Project 1: A Battle of Sorts Solution

$35.00 $30.80

Description

At no point should you produce a tangible result without the physical presence of your partner(s).

 

The programming content is not extensive; we simply ask you to implement two sorting functions and compare their performance in different examples.

 

Create a file called Sort.py (note the capitalization). Within that file, write two different Python functions. Each function will take an array of integers as a parameter and sort those integers in increasing order. One will use insertion sort, and the other will use selection sort (described below). Simple functions will suffice here; do not create any classes. Your insertion sort function should be called insertion_sort(arr). Your selection sort function should be called

 

selection_sort(arr).

 

Insertion sort works by considering each value in the array starting at position 1 (not position 0). It then determines the correct location for that value by comparing it to the values to its left, shifting right any greater values it encounters. You know you have found the correct location for the value as soon as the value to your left is not greater than what you are trying to place. This is the approach that we worked through in class, and there is a video example available on the course website.

 

Selection sort is slightly different. Instead of looking at a value and determining where to place it in the array, we look at a cell and determine which value should go in it. Starting at cell 0, locate the minimum value in the cells indexed from 0 to n-1. Remember the index of the cell containing the minimum value. Once you know which cell has the minimum value, swap the values in that cell and cell 0. Repeat this for cell 1, locating the minimum value in the cells indexed 1 to n-1. Repeat until you have placed a value in every cell. Like insertion sort, this has the effect of building a sorted subarray on the left hand side of the array. Unlike insertion sort, the sorted portion is never changed, because having considered every candidate for those cells, we know they have been placed correctly.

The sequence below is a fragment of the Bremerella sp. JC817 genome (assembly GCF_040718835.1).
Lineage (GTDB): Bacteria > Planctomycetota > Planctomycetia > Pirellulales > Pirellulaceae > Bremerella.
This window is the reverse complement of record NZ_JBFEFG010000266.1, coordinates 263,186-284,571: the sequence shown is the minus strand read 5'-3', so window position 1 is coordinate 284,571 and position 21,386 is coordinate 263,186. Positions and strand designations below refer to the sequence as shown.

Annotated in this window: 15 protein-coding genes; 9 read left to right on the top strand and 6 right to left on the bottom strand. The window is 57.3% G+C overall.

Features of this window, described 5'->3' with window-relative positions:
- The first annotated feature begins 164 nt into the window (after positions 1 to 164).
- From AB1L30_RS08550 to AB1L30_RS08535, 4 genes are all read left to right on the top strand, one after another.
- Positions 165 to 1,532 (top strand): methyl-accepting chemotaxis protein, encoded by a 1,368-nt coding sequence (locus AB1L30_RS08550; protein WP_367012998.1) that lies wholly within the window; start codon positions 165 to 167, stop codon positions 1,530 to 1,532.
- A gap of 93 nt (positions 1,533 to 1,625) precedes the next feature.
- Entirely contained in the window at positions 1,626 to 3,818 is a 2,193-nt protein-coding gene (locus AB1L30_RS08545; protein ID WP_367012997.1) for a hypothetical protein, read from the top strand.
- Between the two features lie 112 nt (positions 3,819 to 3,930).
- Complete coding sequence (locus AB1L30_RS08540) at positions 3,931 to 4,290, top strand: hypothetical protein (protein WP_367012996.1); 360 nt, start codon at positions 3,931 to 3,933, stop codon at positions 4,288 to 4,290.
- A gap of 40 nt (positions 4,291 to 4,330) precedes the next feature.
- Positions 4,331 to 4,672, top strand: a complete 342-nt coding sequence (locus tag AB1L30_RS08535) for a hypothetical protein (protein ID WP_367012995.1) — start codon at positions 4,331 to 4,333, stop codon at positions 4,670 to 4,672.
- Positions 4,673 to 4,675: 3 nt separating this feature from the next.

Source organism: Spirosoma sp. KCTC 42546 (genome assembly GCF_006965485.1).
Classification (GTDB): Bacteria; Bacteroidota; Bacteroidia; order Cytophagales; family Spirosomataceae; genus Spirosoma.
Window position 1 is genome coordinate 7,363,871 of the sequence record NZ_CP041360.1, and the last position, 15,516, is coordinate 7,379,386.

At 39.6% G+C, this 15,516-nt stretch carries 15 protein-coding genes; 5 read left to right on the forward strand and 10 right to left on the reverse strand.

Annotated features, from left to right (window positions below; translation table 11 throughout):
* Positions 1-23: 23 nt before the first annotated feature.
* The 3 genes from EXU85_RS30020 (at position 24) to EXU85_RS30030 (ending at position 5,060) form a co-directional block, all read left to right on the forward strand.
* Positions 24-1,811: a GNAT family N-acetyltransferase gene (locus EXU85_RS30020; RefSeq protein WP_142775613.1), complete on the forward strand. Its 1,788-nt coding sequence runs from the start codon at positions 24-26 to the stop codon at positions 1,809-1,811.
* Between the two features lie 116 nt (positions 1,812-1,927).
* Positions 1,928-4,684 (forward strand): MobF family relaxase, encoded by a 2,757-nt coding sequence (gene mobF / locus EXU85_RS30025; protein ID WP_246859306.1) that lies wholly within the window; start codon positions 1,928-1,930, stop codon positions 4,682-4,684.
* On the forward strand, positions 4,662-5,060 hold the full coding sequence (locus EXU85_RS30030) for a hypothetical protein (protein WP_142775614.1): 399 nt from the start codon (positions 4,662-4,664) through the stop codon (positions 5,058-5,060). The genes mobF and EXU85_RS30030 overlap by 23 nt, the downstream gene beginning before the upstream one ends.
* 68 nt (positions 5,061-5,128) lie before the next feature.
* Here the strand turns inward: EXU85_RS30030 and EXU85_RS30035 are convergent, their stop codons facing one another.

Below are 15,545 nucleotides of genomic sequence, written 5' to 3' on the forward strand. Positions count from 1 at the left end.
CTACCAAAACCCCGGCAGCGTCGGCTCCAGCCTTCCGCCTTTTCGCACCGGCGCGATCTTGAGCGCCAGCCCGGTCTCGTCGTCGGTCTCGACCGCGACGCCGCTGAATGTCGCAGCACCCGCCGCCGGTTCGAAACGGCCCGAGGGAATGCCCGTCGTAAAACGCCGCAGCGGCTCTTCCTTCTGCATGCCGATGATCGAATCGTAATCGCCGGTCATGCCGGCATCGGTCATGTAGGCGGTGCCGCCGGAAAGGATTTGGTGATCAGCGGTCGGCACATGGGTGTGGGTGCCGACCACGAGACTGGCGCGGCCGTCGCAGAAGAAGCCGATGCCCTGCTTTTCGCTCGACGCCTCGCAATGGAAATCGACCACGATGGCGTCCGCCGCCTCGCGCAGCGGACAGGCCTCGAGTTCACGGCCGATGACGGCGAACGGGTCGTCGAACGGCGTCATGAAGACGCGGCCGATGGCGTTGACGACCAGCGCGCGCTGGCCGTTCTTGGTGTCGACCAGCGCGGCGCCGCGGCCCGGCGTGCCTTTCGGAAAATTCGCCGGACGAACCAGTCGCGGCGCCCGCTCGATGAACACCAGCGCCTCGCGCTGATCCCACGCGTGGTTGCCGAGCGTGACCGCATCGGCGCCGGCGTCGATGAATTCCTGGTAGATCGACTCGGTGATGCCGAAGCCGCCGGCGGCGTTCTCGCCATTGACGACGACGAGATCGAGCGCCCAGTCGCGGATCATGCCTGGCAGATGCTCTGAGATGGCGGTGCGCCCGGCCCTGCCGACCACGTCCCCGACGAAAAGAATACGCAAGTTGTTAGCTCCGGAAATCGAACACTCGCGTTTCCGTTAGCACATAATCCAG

For this project to demonstrate what we want you to see, it is imperative that you structure both functions the same way. Your selection_sort implementation should use a while loop nested inside of a for loop.

 

In addition to your two functions, create a main section like the one at the bottom of the Caesar Cipher example:

 

if __name__ == ‘__main__’:

 

  • main section here,

 

  • within this big conditional

 

In that main section, test your functions with a variety of input arrays to ensure that they are sorted correctly. Once you are confident that the functions are correct, analyze and compare their performance for three types of inputs:

 

  • How do these sorts perform when given an array that is already sorted in increasing order?

 

  • How do these sorts perform when given an array that is already sorted in decreasing order?

 

  • How do these sorts perform when given an array that contains random values?

 

To obtain the timing for a function call, surround the call with time markers as follows:

 

start = time.clock()

 

ins_sort(my_array)

 

end = time.clock()